We’ve all watched birds pecking at trees working their way around the trunk and sticking their bills under the bark. These are the insectivore probers, looking to extract an invertebrate
morsel. The penduline-tits of Eurasia, so named because of their pendulum-shaped nests, have conical, sharply pointed bills which they use to open the stems of reeds to expose insects like the larvae of flies and moths as well as adult wasps and spiders. The Brown Creeper of North America is a small five inch bird with a sharp downcurved bill and spiky tail feathers. It flies to the base of a tree and works its way upward, spiraling around the trunk as it searches under and around the bark for insects, their larvae or eggs, and other small creatures. Its long claws and stiff tail move the bird upward as it clings close to the tree looking like a piece of bark. Nuthatches work in a similar manner but with a sharp straight bill, short tail and the habit of starting at the top of a tree and working their way downward. Although mainly insectivorous, they get their name from “hatching” – actually cracking nuts and seeds open with their sharp bill. Like a few other birds, nuthatches will cache food, both insects and seeds, but typically with only one food item per cache.
The birds which have honed probing to a real science are the shorebirds. Probing into the mud for invertebrates such as worms, insect larva, amphipods, crustaceans, and mollusks, their bills go shallow, deep, or somewhere inbetween, reducing competition for food on and below the surface. Short billed plovers probe from the surface down to a depth of six centimeters while the very long-billed curlews feed at all levels down to 20 cm. The medium-billed stilts feed between eight and 24 cm. So although the actual depth at which a bird species can feed is constrained by its bill length, the birds also reduce competition by sharing the habitat. The Long-billed Curlew would not bother with prey near the surface since other birds can reach those and thus probes deeper than other birds. Avocets have long upcurved bills but although they do some probing, they generally sweep their bill side to side through the water or silt in search of prey or swim to deeper water and dabble, head down, like ducks, for invertebrates.The Sanderling, a name used by many seafood restaurants, is a small shorebird that picks invertebrates off the seashore or probes only shallowly. Breeding in the circumpolar north, they winter on marine shores around the world. Their feeding habits give them away immediately as they typically run in flocks at the edge of the surf, up and back, up and back, picking away at the isopods and mole crabs that live in burrows but rise close to the surface at the water’s edge. The softer sand makes the creatures more vulnerable to the Sandering’s incessant probing.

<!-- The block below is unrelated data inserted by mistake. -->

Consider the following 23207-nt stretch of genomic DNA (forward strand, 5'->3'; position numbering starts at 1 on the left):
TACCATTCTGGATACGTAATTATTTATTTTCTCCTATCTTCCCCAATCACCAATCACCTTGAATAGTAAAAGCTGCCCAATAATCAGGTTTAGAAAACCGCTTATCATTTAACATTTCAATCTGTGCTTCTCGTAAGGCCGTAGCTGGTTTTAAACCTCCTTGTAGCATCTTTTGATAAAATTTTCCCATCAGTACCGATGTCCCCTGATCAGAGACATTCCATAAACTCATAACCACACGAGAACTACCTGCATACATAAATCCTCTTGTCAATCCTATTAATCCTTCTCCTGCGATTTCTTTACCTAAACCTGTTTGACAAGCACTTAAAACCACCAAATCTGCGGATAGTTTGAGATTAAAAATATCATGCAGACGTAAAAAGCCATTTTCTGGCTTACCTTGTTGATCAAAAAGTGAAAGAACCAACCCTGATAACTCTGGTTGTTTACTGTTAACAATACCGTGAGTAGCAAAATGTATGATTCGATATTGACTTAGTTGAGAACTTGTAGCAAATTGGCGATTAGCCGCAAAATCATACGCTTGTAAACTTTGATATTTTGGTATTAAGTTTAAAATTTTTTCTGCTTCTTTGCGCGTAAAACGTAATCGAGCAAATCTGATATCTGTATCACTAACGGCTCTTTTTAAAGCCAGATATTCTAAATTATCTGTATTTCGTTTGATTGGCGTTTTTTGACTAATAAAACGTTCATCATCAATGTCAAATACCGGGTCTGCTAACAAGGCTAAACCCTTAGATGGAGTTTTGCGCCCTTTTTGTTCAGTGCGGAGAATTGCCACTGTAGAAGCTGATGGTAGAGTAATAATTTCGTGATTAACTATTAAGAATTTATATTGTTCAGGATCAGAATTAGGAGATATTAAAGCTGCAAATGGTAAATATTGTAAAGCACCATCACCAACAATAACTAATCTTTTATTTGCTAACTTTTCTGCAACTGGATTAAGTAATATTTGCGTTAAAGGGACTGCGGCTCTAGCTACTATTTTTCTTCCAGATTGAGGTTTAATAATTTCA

Ever try probing? Think about putting a long pair of forceps in to the muck; how do you grab something? It would be difficult to open the entire forceps. Long billed shorebirds have figured this out – only the tips of their bill open and close – sort of like one of those picker-upper gadgets one would use to collect litter from the curb. But how do you find food to grab it? Recent research has shown that many shorebirds such as the Western and Least Sandpipers and the Red Knot can detect prey under the sand of the shoreline without seeing, smelling, or touching it. Herbst corpuscles, sensory organs just underneath the surface of the bill are the answer. Sticking their bill only one centimeter into the sand, the birds can detect the presence of a rock or a prey item because the corpuscles can detect differences in the pressure gradient. For many years it was thought that the kiwi locates its worm prey by the sense of smell since the nostrils are located near the tip of the bill and the olfactory lobes of the brain are large, but recent research indicates that kiwis have mechanoreceptors similar to that of shorebirds. Ibises also possess this adaptation and since the birds are not closely related, these mechanoreceptors must have evolved independently in these groups.